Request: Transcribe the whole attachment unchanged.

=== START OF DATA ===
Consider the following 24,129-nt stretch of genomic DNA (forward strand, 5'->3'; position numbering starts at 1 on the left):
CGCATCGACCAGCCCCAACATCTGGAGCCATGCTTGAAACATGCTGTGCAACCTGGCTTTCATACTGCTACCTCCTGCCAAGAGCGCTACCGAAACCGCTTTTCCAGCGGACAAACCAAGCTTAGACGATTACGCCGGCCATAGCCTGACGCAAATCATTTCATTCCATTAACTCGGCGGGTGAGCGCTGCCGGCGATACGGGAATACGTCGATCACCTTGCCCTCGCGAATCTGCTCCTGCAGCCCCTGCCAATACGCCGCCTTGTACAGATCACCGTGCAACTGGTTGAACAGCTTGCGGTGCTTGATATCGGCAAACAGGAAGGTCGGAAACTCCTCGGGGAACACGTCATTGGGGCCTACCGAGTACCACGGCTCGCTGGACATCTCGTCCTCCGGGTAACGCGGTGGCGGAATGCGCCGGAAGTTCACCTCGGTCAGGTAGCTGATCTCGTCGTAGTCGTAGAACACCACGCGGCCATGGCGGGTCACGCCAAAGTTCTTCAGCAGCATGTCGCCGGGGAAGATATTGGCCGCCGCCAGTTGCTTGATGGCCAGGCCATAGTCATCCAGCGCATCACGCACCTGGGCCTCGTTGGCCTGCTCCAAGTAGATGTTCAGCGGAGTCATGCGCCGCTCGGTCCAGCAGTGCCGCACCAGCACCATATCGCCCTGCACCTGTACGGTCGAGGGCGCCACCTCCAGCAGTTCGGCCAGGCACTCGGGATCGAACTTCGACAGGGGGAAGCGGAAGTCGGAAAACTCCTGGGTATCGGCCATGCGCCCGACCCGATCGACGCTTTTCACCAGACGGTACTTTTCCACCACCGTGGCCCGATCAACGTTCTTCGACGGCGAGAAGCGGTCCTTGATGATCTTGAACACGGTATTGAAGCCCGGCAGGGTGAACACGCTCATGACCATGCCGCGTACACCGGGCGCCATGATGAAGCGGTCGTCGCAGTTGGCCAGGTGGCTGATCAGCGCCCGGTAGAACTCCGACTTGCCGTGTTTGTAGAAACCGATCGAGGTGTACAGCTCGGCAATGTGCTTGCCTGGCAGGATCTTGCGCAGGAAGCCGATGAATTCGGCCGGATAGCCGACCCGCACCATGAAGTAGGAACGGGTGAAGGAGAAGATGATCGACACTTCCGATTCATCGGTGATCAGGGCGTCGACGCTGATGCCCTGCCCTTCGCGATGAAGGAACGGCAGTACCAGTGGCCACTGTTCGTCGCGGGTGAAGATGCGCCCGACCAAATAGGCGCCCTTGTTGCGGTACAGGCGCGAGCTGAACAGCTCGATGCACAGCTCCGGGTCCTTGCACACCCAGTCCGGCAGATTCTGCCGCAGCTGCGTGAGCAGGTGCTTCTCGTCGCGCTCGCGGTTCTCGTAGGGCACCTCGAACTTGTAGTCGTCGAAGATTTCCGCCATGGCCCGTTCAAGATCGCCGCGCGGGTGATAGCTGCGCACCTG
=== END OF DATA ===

Consider the following 24,129-nt stretch of genomic DNA (forward strand, 5'->3'; position numbering starts at 1 on the left):
CGCATCGACCAGCCCCAACATCTGGAGCCATGCTTGAAACATGCTGTGCAACCTGGCTTTCATACTGCTACCTCCTGCCAAGAGCGCTACCGAAACCGCTTTTCCAGCGGACAAACCAAGCTTAGACGATTACGCCGGCCATAGCCTGACGCAAATCATTTCATTCCATTAACTCGGCGGGTGAGCGCTGCCGGCGATACGGGAATACGTCGATCACCTTGCCCTCGCGAATCTGCTCCTGCAGCCCCTGCCAATACGCCGCCTTGTACAGATCACCGTGCAACTGGTTGAACAGCTTGCGGTGCTTGATATCGGCAAACAGGAAGGTCGGAAACTCCTCGGGGAACACGTCATTGGGGCCTACCGAGTACCACGGCTCGCTGGACATCTCGTCCTCCGGGTAACGCGGTGGCGGAATGCGCCGGAAGTTCACCTCGGTCAGGTAGCTGATCTCGTCGTAGTCGTAGAACACCACGCGGCCATGGCGGGTCACGCCAAAGTTCTTCAGCAGCATGTCGCCGGGGAAGATATTGGCCGCCGCCAGTTGCTTGATGGCCAGGCCATAGTCATCCAGCGCATCACGCACCTGGGCCTCGTTGGCCTGCTCCAAGTAGATGTTCAGCGGAGTCATGCGCCGCTCGGTCCAGCAGTGCCGCACCAGCACCATATCGCCCTGCACCTGTACGGTCGAGGGCGCCACCTCCAGCAGTTCGGCCAGGCACTCGGGATCGAACTTCGACAGGGGGAAGCGGAAGTCGGAAAACTCCTGGGTATCGGCCATGCGCCCGACCCGATCGACGCTTTTCACCAGACGGTACTTTTCCACCACCGTGGCCCGATCAACGTTCTTCGACGGCGAGAAGCGGTCCTTGATGATCTTGAACACGGTATTGAAGCCCGGCAGGGTGAACACGCTCATGACCATGCCGCGTACACCGGGCGCCATGATGAAGCGGTCGTCGCAGTTGGCCAGGTGGCTGATCAGCGCCCGGTAGAACTCCGACTTGCCGTGTTTGTAGAAACCGATCGAGGTGTACAGCTCGGCAATGTGCTTGCCTGGCAGGATCTTGCGCAGGAAGCCGATGAATTCGGCCGGATAGCCGACCCGCACCATGAAGTAGGAACGGGTGAAGGAGAAGATGATCGACACTTCCGATTCATCGGTGATCAGGGCGTCGACGCTGATGCCCTGCCCTTCGCGATGAAGGAACGGCAGTACCAGTGGCCACTGTTCGTCGCGGGTGAAGATGCGCCCGACCAAATAGGCGCCCTTGTTGCGGTACAGGCGCGAGCTGAACAGCTCGATGCACAGCTCCGGGTCCTTGCACACCCAGTCCGGCAGATTCTGCCGCAGCTGCGTGAGCAGGTGCTTCTCGTCGCGCTCGCGGTTCTCGTAGGGCACCTCGAACTTGTAGTCGTCGAAGATTTCCGCCATGGCCCGTTCAAGATCGCCGCGCGGGTGATAGCTGCGCACCTG